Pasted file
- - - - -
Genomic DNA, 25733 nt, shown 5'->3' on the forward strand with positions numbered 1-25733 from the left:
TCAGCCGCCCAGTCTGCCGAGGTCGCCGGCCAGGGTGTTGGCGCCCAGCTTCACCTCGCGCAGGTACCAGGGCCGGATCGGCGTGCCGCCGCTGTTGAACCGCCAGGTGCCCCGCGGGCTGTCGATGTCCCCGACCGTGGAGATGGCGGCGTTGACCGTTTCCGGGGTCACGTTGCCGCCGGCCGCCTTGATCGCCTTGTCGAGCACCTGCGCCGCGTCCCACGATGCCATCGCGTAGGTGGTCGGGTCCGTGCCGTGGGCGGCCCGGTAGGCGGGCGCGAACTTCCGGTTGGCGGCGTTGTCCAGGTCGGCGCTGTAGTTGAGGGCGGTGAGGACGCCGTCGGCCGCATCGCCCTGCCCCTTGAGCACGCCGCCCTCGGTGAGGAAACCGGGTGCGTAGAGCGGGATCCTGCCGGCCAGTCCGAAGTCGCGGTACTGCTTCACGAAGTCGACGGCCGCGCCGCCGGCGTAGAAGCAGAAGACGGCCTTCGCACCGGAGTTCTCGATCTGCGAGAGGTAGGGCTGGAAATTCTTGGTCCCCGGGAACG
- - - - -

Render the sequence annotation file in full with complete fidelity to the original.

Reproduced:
Genomic DNA, 25733 nt, shown 5'->3' on the forward strand with positions numbered 1-25733 from the left:
TCAGCCGCCCAGTCTGCCGAGGTCGCCGGCCAGGGTGTTGGCGCCCAGCTTCACCTCGCGCAGGTACCAGGGCCGGATCGGCGTGCCGCCGCTGTTGAACCGCCAGGTGCCCCGCGGGCTGTCGATGTCCCCGACCGTGGAGATGGCGGCGTTGACCGTTTCCGGGGTCACGTTGCCGCCGGCCGCCTTGATCGCCTTGTCGAGCACCTGCGCCGCGTCCCACGATGCCATCGCGTAGGTGGTCGGGTCCGTGCCGTGGGCGGCCCGGTAGGCGGGCGCGAACTTCCGGTTGGCGGCGTTGTCCAGGTCGGCGCTGTAGTTGAGGGCGGTGAGGACGCCGTCGGCCGCATCGCCCTGCCCCTTGAGCACGCCGCCCTCGGTGAGGAAACCGGGTGCGTAGAGCGGGATCCTGCCGGCCAGTCCGAAGTCGCGGTACTGCTTCACGAAGTCGACGGCCGCGCCGCCGGCGTAGAAGCAGAAGACGGCCTTCGCACCGGAGTTCTCGATCTGCGAGAGGTAGGGCTGGAAATTCTTGGTCCCCGGGAACG